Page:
From September to May Saratoga offers a variety of attractions without the crowds of summer. Fall is the best time for antiquing and apple picking. Winter features speed-skating competitions and a Victorian Street Walk festival. Springtime visitors can enjoy the Dressage at the Saratoga Horse Show as well as a folk-music festival.
At any season the Saratoga County Chamber of Commerce is your best source of information for planning a trip. It may be contacted by mail at 28 Clinton Street, Saratoga Springs, NY 12866; by phone at 1-800-526-8970; or by e-mail at email@example.com. Once you are in town, you can stop first at the Saratoga Springs Urban Cultural Park Visitors Center, where a variety of maps, brochures, and walking-tour routes is available. The Center may be reached by phone at 587-3241 (the area code for all numbers in Saratoga Springs is 518).
Predictable but reliable accommodations may be found at the town’s Sheraton (where much of the racing set stays) and Holiday Inn, and less expensive family-style motels are easy to find on the outskirts of town or even a fifteen-minute drive away on the pretty Saratoga Lake. You can get a very extensive list of accommodations from the Saratoga County Chamber of Commerce.
Fortunately, probably because it’s a college town as well as a tourism center, Saratoga Springs is dotted with reasonably priced eateries alongside the grander places that cater to the Thoroughbred set. We particularly liked as a good middle ground Sperry’s (584-9618), a casual restaurant with a warm, lively bar scene and an appealing patio. For a quieter, somewhat more sophisticated atmosphere, try 43 Phila Bistro (584-2720), around the corner. The Olde Bryan Inn (587-2990) is in one of the town’s oldest buildings, and its ancient atmosphere is complemented by simple, hearty fare.
Siro’s (584-4030), right next to the track and open only during the racing season, is a Saratoga institution. Although dinner reservations are hard to come by, it’s worth stopping by to savor a drink at the piano bar. Or sit in on one of the free betting seminars that The Daily Racing Form conducts here. A highlight of any trip to Saratoga is breakfast at the track, where you can watch the horses’ morning workouts over a muffin and glass of Moët & Chandon. Call 584-6200 for information.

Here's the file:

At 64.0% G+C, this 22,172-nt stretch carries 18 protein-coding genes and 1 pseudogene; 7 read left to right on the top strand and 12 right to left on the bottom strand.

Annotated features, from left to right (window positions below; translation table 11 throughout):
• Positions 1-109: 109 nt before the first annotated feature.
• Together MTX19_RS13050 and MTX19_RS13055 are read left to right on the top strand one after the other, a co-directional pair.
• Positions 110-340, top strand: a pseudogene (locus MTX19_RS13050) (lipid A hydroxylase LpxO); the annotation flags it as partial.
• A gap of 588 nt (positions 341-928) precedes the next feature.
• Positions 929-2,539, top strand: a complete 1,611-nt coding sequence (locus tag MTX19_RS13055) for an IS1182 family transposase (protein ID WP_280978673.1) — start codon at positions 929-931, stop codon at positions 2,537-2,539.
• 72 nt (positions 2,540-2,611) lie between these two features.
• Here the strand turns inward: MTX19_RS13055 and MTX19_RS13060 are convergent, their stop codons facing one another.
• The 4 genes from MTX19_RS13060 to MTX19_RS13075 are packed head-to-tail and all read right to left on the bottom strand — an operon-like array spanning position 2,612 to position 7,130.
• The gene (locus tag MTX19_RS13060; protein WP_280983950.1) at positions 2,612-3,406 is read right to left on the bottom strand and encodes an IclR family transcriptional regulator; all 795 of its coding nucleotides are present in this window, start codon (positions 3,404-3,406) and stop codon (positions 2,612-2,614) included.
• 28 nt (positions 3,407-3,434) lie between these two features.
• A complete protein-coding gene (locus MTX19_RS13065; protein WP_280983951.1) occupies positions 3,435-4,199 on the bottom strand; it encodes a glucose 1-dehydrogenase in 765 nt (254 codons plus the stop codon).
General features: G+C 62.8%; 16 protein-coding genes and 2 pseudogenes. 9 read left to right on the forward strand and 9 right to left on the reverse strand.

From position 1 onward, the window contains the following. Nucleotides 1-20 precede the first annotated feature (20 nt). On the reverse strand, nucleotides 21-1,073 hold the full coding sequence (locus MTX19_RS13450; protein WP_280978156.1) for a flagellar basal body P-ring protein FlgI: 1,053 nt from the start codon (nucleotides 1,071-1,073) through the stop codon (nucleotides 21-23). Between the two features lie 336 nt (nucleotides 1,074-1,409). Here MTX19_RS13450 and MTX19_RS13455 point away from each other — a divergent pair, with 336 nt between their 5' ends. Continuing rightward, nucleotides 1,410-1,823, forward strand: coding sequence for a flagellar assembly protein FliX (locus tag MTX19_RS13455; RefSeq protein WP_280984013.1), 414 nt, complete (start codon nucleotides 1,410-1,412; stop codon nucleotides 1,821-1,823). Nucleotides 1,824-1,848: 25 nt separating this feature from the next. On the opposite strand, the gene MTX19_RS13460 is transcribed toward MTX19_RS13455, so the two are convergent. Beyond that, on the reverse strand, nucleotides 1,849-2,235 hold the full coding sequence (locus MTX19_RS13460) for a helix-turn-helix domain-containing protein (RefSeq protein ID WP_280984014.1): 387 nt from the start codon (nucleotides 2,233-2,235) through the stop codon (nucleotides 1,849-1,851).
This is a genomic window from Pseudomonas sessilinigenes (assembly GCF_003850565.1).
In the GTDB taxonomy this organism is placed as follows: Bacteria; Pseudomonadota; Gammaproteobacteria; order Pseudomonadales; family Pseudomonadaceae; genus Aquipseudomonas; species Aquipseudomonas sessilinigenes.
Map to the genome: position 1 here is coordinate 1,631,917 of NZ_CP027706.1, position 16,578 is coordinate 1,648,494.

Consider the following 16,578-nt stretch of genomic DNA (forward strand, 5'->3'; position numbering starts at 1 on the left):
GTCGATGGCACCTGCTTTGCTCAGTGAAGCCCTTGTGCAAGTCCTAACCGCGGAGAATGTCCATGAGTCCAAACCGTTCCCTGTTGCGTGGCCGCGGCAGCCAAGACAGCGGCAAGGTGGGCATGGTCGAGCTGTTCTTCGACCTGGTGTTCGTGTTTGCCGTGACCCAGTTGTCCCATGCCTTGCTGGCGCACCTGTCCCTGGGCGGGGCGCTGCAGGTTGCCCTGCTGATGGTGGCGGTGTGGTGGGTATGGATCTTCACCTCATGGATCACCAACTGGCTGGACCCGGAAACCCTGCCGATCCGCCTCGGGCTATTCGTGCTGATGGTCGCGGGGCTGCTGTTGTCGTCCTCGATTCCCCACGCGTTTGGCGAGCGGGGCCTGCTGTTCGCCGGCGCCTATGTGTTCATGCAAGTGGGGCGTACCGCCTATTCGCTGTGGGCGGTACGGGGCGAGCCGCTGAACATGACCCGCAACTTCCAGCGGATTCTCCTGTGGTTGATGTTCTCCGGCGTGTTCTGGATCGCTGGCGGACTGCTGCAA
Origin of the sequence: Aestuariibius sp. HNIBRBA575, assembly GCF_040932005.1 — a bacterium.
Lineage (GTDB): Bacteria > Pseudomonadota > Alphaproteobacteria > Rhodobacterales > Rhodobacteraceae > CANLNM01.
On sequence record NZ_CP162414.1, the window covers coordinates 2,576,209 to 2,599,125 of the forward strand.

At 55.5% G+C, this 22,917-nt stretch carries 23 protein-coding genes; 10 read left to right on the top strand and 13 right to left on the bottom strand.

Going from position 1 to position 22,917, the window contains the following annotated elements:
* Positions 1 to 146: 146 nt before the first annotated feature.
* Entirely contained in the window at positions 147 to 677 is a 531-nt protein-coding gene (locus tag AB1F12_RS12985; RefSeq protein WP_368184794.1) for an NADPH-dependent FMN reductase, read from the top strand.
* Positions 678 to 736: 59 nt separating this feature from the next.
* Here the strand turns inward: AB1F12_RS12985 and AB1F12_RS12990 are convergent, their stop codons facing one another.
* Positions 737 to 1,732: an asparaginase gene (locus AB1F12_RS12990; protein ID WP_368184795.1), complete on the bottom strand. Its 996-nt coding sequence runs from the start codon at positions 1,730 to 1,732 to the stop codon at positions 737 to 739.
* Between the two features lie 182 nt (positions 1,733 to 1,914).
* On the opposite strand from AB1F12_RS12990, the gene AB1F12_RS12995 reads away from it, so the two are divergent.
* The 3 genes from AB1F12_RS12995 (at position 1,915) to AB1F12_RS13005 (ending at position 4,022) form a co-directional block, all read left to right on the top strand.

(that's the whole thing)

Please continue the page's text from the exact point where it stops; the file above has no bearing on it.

Other equine events include the famed Fasig-Tipton Auction, an annual sale of yearlings, which is open to the public and takes place the second week in August. Polo matches are held throughout that month. Call 584-8108 for a schedule. Saratoga’s harness races have gotten a bit lost in all the fanfare surrounding its Thoroughbred counterpart, but the sport is a vibrant part of Saratoga’s history, dating back to 1847. Today the races are held at the Saratoga Equine Sports Center and run from February through November. Call 584-2110 for details.
A short walk away, both the Roosevelt and Lincoln bathhouses offer wonderful traditional mineral baths and massages in gleaming white facilities that date from the 1930s. You’ll want to reserve far ahead for either of them; they’re often fully booked. Call 584-2011 for the Roosevelt, 583-2880 for the Lincoln.
For a town of its size, Saratoga Springs has an unusual number of fine museums. Heading the list is the National Museum of Racing and Thoroughbred Hall of Fame, which recently underwent a six-million-dollar renovation. The hours vary throughout the year, so call for the schedule, at 584-0400. The Saratoga Harness Hall of Fame (587-4210) offers lively exhibits on the history of these lower-profile horseraces. It’s located on the grounds of the Saratoga Equine Sports Center.
The National Museum of Dance, housed in a light-filled, renovated bathhouse, features a dance hall of fame as well as rotating exhibits. In July and August the public can also view classes at the Lewis A. Swyer School for the Performing Arts next door (phone: 584-2225).
The Historical Society of Saratoga Springs (584-6920) resides in the former Canfield Casino, and its two museums give a good idea of the town’s early history, with an emphasis on gambling. Don’t miss the captioned photographs in the gift shop on the first floor.
For those who prefer more strenuous enjoyment of the outdoors, there are golf courses, tennis courts, jogging and bike paths, cross-country skiing routes, and two public swimming pools in Spa State Park (584-2535). On Saratoga Lake, four miles out of town, there are a number of places that rent jet skis, canoes, powerboats, and bass-fishing equipment, among other things. All are listed in the Saratoga Lake brochure, available from the Saratoga County Chamber of Commerce at 584-3255. If you’re willing to drive a bit, you can get a bird’s-eye view of the surrounding landscape on a hot-air trip with Adirondack Balloon Flights (793-6342). There’s no better way to enjoy the fall foliage.